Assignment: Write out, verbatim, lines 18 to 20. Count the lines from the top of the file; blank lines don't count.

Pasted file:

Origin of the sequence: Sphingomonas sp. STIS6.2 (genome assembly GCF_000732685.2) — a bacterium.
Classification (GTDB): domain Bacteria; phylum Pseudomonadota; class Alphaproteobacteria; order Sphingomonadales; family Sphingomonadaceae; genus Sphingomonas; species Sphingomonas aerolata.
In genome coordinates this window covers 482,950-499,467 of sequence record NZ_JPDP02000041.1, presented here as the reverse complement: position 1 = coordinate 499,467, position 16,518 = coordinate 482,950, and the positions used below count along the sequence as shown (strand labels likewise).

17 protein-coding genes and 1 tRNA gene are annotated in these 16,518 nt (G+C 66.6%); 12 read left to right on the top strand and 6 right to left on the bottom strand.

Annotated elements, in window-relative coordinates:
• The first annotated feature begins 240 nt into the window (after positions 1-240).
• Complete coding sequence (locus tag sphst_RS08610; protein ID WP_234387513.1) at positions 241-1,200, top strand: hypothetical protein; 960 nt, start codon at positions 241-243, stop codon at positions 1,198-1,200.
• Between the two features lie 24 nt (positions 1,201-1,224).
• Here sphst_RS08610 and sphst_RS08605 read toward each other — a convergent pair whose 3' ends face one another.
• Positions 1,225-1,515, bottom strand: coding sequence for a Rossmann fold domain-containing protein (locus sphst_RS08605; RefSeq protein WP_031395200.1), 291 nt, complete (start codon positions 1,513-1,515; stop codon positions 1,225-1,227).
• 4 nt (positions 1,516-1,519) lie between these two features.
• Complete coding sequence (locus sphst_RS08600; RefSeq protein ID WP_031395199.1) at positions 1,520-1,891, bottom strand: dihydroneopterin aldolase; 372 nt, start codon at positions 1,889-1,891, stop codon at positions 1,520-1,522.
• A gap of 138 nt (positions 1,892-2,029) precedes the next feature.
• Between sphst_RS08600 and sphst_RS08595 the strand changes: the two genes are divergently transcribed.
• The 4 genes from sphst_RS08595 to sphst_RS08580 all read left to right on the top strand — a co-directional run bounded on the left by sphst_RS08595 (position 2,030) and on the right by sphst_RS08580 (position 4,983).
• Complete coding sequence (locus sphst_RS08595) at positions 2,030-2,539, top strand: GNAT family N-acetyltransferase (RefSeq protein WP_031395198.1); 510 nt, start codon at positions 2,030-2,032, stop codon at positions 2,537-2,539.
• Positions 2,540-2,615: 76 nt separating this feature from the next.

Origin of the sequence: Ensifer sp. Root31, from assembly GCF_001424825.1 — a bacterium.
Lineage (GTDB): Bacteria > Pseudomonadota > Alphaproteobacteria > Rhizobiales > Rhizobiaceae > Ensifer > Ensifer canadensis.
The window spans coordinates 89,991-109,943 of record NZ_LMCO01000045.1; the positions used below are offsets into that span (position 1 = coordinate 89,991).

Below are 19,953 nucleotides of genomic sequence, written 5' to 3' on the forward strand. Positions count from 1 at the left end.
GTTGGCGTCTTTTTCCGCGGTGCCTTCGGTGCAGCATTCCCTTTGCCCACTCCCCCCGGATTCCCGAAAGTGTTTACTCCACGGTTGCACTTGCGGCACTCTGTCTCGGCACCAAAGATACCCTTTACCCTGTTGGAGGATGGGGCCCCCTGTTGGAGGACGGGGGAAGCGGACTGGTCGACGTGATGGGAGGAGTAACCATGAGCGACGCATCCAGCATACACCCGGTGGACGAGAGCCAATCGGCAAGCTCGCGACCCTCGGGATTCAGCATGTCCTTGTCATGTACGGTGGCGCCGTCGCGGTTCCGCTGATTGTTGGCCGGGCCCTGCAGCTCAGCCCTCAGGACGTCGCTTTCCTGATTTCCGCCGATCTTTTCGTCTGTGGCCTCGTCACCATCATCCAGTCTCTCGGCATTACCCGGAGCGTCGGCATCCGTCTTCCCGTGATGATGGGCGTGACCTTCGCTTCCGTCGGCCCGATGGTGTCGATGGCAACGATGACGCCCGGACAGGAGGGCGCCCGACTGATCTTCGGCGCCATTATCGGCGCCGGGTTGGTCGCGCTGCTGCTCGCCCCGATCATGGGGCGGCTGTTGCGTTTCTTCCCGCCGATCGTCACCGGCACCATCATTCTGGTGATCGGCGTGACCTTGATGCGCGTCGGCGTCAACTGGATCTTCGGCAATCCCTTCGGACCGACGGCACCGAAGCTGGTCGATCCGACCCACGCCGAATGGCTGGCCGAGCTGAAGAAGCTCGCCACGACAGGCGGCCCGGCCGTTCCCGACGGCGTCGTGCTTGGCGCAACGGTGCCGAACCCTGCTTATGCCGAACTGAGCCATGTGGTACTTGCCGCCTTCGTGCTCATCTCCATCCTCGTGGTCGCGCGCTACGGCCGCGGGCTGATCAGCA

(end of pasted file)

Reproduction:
Origin of the sequence: Ensifer sp. Root31, from assembly GCF_001424825.1 — a bacterium.
Lineage (GTDB): Bacteria > Pseudomonadota > Alphaproteobacteria > Rhizobiales > Rhizobiaceae > Ensifer > Ensifer canadensis.
The window spans coordinates 89,991-109,943 of record NZ_LMCO01000045.1; the positions used below are offsets into that span (position 1 = coordinate 89,991).